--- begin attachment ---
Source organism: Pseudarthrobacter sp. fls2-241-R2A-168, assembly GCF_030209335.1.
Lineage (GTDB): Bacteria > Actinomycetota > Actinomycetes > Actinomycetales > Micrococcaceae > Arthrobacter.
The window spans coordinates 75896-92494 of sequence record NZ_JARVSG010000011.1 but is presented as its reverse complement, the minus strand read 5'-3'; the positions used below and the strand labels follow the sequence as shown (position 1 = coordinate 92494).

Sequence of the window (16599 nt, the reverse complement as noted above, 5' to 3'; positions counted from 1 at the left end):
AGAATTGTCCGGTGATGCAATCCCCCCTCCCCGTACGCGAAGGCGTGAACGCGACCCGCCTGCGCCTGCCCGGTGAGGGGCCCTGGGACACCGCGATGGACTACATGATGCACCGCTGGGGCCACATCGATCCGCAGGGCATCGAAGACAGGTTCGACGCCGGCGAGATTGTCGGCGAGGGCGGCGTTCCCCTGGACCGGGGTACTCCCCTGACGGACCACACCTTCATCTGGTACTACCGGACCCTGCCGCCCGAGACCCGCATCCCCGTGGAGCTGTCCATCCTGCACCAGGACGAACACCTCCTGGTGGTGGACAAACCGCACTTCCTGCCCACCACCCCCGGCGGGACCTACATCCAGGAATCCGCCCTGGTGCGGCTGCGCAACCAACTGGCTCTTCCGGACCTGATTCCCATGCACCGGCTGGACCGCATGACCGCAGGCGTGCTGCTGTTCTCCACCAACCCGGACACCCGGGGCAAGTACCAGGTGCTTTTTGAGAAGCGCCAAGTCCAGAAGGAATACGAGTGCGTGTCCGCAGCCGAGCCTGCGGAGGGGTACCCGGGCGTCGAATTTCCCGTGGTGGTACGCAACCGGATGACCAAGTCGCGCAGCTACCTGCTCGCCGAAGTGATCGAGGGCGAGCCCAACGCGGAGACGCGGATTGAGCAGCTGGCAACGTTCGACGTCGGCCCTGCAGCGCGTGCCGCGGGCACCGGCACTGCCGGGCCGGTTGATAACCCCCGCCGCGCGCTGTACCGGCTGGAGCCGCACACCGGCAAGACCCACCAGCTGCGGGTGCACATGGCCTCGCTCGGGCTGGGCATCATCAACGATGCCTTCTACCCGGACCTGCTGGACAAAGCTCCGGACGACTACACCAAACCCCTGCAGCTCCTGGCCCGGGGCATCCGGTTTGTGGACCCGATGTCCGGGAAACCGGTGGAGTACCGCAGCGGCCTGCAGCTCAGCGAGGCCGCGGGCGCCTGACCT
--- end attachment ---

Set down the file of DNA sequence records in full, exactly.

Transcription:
Source organism: Pseudarthrobacter sp. fls2-241-R2A-168, assembly GCF_030209335.1.
Lineage (GTDB): Bacteria > Actinomycetota > Actinomycetes > Actinomycetales > Micrococcaceae > Arthrobacter.
The window spans coordinates 75896-92494 of sequence record NZ_JARVSG010000011.1 but is presented as its reverse complement, the minus strand read 5'-3'; the positions used below and the strand labels follow the sequence as shown (position 1 = coordinate 92494).

Sequence of the window (16599 nt, the reverse complement as noted above, 5' to 3'; positions counted from 1 at the left end):
AGAATTGTCCGGTGATGCAATCCCCCCTCCCCGTACGCGAAGGCGTGAACGCGACCCGCCTGCGCCTGCCCGGTGAGGGGCCCTGGGACACCGCGATGGACTACATGATGCACCGCTGGGGCCACATCGATCCGCAGGGCATCGAAGACAGGTTCGACGCCGGCGAGATTGTCGGCGAGGGCGGCGTTCCCCTGGACCGGGGTACTCCCCTGACGGACCACACCTTCATCTGGTACTACCGGACCCTGCCGCCCGAGACCCGCATCCCCGTGGAGCTGTCCATCCTGCACCAGGACGAACACCTCCTGGTGGTGGACAAACCGCACTTCCTGCCCACCACCCCCGGCGGGACCTACATCCAGGAATCCGCCCTGGTGCGGCTGCGCAACCAACTGGCTCTTCCGGACCTGATTCCCATGCACCGGCTGGACCGCATGACCGCAGGCGTGCTGCTGTTCTCCACCAACCCGGACACCCGGGGCAAGTACCAGGTGCTTTTTGAGAAGCGCCAAGTCCAGAAGGAATACGAGTGCGTGTCCGCAGCCGAGCCTGCGGAGGGGTACCCGGGCGTCGAATTTCCCGTGGTGGTACGCAACCGGATGACCAAGTCGCGCAGCTACCTGCTCGCCGAAGTGATCGAGGGCGAGCCCAACGCGGAGACGCGGATTGAGCAGCTGGCAACGTTCGACGTCGGCCCTGCAGCGCGTGCCGCGGGCACCGGCACTGCCGGGCCGGTTGATAACCCCCGCCGCGCGCTGTACCGGCTGGAGCCGCACACCGGCAAGACCCACCAGCTGCGGGTGCACATGGCCTCGCTCGGGCTGGGCATCATCAACGATGCCTTCTACCCGGACCTGCTGGACAAAGCTCCGGACGACTACACCAAACCCCTGCAGCTCCTGGCCCGGGGCATCCGGTTTGTGGACCCGATGTCCGGGAAACCGGTGGAGTACCGCAGCGGCCTGCAGCTCAGCGAGGCCGCGGGCGCCTGACCT